In today’s Academic Minute, Dr. Reinhard Stöger of the University of Nottingham reveals how pesticides can alter the DNA and behavior of honeybees.
Reinhard Stöger is an associate professor of epigenetics at the University of Nottingham. His current research is examining the role epigenetic mechanisms play in modulating gene-environment and developmental processes while identifying genomic locations that are responsive to environmental stressors and human-produced compounds. He earned his Ph.D. at the Research Institute of Molecular Pathology in Vienna.
Dr. Reinhard Stöger – Pesticides and Bee Behavior
Members of a honeybee colony depend on food that is collected from the land surrounding the hive. The queen, drones, young workers and developing brood: they all feed on pollen and nectar collected by foraging worker bees. If pesticides have been applied to protect crops in surrounding fields, pollen and nectar of plants growing in and close to those fields can become tainted with such synthetic compounds. It has been suggested that foraging bees may expose entire hives to pesticides by importing pesticide-tainted nectar and pollen. As a result the health of a whole honeybee colony could become compromised. Is there any basis for such concerns? Can exposure to such low levels of an insecticide really be harmful for bees?
We were interested to test the impacts of pesticides on bees and decided to have a closer look at the insecticide imidacloprid. Imidacloprid belongs to a chemical class of crop-protecting agents called neo-nicotinoids. These neonicotinoids are used worldwide in order to protect many varieties of crops including canola, soybeans and maize against pests such as aphids, whiteflies and weevils.
This was our experiment: We provided syrup tainted with low levels of the imidacloprid pesticide, to three honeybee colonies with freely foraging worker bees. The amount of pesticide in the syrup was similar to that detected in nectar and pollen of imidacloprid-treated crops. As a control, we supplied three hives with un-tainted syrup. After two weeks of feeding syrup, we collected worker bee larvae from all hives and analysed the activity of their genes. What we found is that 300 genes behave somewhat differently if we compare larvae from insecticide-exposed and non-exposed hives. Remarkably, many of these 300 genes play a role in metabolism, regulating the way cells process and use energy. The amount of individual types of fat molecules also appears to be altered in larvae collected from hives that were fed imidacloprid-tainted syrup.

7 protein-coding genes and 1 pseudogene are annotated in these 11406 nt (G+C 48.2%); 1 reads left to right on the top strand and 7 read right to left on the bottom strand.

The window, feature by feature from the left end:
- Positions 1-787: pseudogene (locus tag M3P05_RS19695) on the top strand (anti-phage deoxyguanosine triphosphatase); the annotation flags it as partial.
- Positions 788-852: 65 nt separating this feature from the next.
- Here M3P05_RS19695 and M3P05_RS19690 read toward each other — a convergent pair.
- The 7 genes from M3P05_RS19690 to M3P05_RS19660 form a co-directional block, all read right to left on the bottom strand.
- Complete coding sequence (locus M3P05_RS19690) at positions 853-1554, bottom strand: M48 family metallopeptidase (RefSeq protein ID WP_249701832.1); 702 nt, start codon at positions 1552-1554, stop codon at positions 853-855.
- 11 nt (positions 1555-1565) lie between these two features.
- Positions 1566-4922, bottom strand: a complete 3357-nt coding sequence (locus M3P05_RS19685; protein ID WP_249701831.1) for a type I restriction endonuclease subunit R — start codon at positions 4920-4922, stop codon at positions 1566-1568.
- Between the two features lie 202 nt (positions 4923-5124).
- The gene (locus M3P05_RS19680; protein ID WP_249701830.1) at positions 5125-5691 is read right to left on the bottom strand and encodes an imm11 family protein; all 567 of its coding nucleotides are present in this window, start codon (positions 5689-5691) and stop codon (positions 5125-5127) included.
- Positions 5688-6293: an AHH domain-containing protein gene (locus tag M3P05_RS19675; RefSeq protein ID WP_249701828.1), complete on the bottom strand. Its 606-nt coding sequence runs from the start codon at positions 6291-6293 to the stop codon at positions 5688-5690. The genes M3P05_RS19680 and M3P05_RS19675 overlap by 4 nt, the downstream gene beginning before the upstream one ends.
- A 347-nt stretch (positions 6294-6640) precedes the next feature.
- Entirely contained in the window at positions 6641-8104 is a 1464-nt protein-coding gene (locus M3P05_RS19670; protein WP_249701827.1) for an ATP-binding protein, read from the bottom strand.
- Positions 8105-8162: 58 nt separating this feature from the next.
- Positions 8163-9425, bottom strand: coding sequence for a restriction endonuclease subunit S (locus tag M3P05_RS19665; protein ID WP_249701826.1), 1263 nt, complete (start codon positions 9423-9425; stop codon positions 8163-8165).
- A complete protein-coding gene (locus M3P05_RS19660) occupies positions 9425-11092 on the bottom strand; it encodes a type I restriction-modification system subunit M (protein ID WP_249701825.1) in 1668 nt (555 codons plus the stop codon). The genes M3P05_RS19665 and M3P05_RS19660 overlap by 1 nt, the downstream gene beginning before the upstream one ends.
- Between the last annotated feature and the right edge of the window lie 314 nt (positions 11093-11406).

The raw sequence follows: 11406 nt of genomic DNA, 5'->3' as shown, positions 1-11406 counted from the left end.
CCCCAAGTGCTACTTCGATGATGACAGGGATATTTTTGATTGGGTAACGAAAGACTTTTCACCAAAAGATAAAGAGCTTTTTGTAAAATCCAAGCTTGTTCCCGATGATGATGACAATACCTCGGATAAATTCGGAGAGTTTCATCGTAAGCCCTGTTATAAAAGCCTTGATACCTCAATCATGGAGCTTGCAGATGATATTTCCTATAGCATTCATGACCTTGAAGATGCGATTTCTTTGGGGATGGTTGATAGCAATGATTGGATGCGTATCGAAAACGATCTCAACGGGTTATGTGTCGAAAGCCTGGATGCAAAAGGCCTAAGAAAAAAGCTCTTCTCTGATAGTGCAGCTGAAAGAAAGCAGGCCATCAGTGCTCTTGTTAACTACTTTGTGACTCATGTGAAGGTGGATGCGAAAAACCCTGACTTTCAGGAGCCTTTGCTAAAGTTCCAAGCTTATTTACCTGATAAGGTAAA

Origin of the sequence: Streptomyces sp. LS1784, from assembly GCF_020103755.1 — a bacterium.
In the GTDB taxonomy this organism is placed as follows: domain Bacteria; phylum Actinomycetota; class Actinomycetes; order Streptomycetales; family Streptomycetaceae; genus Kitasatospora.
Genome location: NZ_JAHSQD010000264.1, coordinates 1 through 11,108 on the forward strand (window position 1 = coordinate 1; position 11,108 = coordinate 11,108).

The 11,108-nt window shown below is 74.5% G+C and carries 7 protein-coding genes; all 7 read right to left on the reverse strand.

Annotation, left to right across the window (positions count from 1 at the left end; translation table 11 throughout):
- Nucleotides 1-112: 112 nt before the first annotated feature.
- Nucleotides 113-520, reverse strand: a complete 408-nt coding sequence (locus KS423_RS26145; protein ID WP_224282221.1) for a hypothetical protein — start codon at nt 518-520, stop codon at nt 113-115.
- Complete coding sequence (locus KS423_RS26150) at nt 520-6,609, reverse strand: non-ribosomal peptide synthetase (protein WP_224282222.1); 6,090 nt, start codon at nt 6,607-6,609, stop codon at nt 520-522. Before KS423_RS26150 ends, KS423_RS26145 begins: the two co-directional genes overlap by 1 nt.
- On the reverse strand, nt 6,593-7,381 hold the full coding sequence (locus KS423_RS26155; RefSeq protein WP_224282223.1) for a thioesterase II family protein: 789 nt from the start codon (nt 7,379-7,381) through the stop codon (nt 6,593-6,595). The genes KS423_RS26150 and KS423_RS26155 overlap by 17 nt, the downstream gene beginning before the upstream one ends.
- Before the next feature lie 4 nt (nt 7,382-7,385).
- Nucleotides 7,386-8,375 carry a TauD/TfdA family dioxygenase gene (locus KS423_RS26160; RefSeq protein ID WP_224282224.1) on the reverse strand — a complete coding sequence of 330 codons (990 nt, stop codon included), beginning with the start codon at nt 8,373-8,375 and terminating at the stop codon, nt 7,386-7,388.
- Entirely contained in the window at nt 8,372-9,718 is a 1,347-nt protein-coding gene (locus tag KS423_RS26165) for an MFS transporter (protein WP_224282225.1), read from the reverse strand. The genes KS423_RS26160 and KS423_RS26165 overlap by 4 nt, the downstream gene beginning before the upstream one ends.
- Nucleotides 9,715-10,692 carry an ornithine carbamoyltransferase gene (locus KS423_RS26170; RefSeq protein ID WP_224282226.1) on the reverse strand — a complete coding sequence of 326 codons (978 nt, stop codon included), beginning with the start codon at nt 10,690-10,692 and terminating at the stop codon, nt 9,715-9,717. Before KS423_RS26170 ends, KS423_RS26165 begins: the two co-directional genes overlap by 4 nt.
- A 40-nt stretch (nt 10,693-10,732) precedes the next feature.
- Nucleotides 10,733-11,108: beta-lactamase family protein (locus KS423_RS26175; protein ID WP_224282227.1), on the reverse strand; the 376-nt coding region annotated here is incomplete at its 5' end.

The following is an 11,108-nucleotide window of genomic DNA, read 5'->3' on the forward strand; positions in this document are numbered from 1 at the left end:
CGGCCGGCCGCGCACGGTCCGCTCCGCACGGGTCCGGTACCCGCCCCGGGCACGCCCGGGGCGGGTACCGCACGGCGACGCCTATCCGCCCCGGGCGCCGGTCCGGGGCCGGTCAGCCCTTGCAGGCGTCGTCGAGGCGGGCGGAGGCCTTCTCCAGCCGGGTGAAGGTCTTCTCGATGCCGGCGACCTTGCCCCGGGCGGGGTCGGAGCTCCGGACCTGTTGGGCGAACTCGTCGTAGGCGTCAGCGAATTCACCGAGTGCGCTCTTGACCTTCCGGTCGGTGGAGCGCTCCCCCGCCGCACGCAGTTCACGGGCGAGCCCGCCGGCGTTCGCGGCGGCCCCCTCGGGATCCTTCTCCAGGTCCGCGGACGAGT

We conclude that low levels of insecticide – if imported into hives via nectar and pollen could indeed influence gene function and metabolism of honeybee larvae. As is typical for science: our results open up many new questions: do low levels of this pesticide also alter energy metabolism in flight muscles of adult worker bees, or indeed other pollinating insects? If so, how persistent are these effects? We hope to provide answers to these questions by conducting further experiments.